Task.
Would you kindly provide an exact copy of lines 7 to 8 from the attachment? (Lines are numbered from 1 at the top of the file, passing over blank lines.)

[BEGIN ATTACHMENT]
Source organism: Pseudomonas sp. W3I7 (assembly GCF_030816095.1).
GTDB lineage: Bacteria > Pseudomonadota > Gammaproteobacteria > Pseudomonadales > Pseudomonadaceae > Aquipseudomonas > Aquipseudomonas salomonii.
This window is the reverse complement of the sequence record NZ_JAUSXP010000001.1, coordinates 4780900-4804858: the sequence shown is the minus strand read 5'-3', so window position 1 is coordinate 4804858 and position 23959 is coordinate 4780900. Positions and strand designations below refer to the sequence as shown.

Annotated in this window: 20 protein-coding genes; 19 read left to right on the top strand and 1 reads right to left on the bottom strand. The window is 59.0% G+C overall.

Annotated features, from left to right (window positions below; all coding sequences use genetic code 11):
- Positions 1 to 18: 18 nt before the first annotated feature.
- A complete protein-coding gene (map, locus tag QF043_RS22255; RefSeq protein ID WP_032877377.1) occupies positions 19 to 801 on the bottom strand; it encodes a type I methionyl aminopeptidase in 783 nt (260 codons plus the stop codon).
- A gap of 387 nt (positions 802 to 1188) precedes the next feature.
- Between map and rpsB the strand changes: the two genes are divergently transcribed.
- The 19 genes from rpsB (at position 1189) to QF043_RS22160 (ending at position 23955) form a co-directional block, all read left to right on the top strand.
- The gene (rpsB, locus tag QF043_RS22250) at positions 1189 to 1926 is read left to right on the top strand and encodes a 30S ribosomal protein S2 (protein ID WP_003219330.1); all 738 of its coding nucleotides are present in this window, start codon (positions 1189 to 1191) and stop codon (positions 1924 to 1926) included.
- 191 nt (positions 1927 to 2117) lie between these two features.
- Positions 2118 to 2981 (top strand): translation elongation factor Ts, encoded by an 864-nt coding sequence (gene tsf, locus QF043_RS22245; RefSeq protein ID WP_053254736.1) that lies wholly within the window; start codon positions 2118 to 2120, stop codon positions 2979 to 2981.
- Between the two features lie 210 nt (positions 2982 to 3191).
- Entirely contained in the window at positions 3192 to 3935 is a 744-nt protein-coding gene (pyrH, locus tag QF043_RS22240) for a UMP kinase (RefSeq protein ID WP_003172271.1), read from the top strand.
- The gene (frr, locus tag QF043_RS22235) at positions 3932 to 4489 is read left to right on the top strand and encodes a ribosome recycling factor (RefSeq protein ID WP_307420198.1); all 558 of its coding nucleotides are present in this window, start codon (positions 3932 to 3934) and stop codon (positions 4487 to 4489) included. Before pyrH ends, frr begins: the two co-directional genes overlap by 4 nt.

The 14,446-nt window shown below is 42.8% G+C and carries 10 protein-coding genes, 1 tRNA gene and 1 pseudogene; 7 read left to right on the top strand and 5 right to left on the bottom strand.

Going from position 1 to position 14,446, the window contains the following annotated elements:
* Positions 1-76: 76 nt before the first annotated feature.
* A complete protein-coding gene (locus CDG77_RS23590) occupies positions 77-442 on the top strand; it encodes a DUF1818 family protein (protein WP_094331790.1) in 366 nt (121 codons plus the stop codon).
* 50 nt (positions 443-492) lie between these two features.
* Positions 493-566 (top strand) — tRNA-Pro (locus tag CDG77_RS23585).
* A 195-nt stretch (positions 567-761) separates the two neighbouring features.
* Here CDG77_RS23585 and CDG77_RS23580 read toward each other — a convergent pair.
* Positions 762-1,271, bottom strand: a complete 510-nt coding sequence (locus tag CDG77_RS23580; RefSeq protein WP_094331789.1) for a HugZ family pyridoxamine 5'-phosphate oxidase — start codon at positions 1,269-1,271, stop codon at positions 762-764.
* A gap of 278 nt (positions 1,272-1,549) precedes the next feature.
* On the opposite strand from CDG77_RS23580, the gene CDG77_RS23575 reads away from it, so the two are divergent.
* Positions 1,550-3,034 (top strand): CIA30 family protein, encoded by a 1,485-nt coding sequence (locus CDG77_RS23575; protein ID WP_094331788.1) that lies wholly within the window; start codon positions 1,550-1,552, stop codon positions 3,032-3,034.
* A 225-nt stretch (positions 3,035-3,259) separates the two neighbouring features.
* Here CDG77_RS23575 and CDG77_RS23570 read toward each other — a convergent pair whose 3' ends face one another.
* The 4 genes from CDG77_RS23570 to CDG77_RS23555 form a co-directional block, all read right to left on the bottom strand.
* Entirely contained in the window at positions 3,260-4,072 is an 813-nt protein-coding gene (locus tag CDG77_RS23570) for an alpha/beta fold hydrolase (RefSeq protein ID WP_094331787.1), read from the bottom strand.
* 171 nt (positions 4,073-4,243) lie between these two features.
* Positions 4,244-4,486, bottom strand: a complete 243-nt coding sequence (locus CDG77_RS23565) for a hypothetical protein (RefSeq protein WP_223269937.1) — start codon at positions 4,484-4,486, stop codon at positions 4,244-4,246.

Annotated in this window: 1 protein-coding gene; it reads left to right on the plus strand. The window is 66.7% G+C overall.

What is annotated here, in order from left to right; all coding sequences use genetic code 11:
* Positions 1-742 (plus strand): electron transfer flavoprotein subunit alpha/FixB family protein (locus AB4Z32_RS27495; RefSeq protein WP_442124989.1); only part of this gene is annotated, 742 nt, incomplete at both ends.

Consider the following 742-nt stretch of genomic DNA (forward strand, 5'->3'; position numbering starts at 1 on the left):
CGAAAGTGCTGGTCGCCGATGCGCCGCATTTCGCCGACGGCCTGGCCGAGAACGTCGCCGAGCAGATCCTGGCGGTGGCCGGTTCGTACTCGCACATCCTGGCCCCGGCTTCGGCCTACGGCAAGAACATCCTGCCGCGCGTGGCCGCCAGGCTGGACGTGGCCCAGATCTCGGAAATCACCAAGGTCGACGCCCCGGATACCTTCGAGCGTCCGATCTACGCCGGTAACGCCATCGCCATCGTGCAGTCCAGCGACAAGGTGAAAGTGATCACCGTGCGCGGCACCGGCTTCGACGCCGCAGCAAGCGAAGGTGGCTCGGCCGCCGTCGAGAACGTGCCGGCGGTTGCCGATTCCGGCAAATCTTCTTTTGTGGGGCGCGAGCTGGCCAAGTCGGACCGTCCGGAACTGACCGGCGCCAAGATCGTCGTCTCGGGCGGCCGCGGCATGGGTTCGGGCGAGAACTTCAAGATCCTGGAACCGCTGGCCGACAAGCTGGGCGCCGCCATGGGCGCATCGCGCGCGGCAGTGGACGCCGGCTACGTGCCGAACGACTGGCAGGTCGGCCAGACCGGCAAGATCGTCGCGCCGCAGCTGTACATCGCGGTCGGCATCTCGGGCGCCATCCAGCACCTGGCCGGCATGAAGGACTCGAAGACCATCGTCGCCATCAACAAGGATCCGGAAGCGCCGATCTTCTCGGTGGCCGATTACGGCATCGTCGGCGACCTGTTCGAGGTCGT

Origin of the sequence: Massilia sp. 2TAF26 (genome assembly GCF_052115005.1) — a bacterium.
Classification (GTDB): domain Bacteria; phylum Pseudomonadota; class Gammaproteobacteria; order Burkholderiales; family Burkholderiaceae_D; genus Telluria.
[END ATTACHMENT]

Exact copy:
- A complete protein-coding gene (map, locus tag QF043_RS22255; RefSeq protein ID WP_032877377.1) occupies positions 19 to 801 on the bottom strand; it encodes a type I methionyl aminopeptidase in 783 nt (260 codons plus the stop codon).
- A gap of 387 nt (positions 802 to 1188) precedes the next feature.